There is so much more in this report than I can cover here. Particular credit for the Tower Hamlets success story must go to Christine Gilbert and Kevan Collins, the two inspirational Directors of Children’s Services who oversaw this transformation.

But in the week that even the government is tacitly admitting its reforms may be flawed, lets be grateful that there is still an alternative out there; well funded, local managed networks of schools where shared ambition trumps a focus on individualism and competition and high standards are rooted in the community.

This report makes the case for what a good local authority CAN do by using all the levers at its disposal - school improvement,  political leadership, funding, wider community interventions and multi-agency working - for the benefit of ALL children. Even the best academy chain or school federation can never match this approach. We should be grateful for Tower Hamlets for holding its nerve and proving beyond question that another way is possible.
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John Mountford's picture
Tue, 08/04/2014 - 21:46

Fiona, as a governor in a small semi-rural primary school I have a deep desire to encourage our headteacher and her dedicated staff to focus their attention on those features of their work that they know will add value to the lives and future prospects of the children. It is with mounting frustration that I resist this course of action and your excellent expose of the ongoing work in Tower Hamlets explains why this is a wise course, at least while the national education agenda remains under the dominant influence of a small number of very powerful individuals in government.

Indeed, "We should be grateful for Tower Hamlets for holding its nerve and proving beyond question that another way is possible." Unfortunately, as is clear from reading your report and from following the numerous links, such a commitment to excellence requires that certain vital elements be in place to make 'standing against the rising tide' a viable option.

Of the all ingredients that I believe make it possible to make such a stand, I would identify having a clear focus on what constitutes effective teaching and learning valued through strong and determined local leadership. Wherever teachers are supported through a commitment to provide high quality programmes of professional development, that allows them time to reflect and engage in action research in collaboration with other professionals, the quality of teaching and learning improve consistently (for example, the impact of Finland's system of supporting the continuous professional development of its teachers).

The generation of strong local leadership presents a whole different problem. This problem has been created out of the very 'reforms' that consistently claim to make education more locally accountable whilst actively dismantling the local structures that made it at least possible to oversee the development of local partnerships between schools and other service providers, so essential to meet the needs of children and families from diverse backgrounds.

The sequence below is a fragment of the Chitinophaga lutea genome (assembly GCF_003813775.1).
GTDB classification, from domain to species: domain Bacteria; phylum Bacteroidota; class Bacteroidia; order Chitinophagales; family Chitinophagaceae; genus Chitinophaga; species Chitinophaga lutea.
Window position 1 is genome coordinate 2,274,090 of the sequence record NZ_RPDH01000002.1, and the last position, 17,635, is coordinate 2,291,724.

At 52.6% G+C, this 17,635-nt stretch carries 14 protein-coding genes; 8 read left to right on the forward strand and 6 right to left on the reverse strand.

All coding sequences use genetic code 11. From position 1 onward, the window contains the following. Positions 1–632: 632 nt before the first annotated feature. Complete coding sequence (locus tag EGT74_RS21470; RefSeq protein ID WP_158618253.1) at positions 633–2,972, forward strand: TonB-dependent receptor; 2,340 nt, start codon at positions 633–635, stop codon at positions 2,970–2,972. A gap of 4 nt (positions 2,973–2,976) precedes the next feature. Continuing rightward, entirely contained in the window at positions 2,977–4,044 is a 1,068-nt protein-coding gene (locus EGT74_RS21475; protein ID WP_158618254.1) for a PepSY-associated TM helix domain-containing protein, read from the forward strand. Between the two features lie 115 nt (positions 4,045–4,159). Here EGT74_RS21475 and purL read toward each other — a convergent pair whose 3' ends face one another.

I believe we have no hope of building and maintaining strong, local, federated school networks in the absence of effective local authority leadership. An intelligent observer would agree that the direction of reform is taking us further away from such an outcome. Competition, a welcome vehicle for challenge in many markets, is surely killing the prospects of our matching the achievements of many other nations who are looking in the future to develop their education systems for the benefit of ALL, rather than dwelling on past principles in a last ditch effort to preserve a social hierarchy that will damage the prospect of the many for the benefit of the few.

Fiona Millar's picture
Wed, 09/04/2014 - 10:40

I agree that the prospects of a different direction seem remote at the moment, but remain an optimist. Eventually it will be clear that fragmentation will not lead to the systematic improvement we need and national policies will have to be revised. Ever hopeful that it will be a future Labour government that will oversee this change in direction and will be watching to see what David Blunkett's review of the local authority role brings. Should be out towards the end of this month I believe.

Roger Titcombe's picture
Sun, 13/04/2014 - 09:24

Fiona - John is right. Do you really think David Blunkett is going to propose a significantly increased role for Local Authorities in the education system? John is also right to point out that many LA's Children's Services, led by Heads of Social Services, are no longer up to the job.

Labour needs to commit to the re-establishment of LEAs and Education Committees.

I don't see this on Blunkett's agenda somehow.

Michele -Lowe's picture
Wed, 09/04/2014 - 09:42

Bore da/good morning Fiona!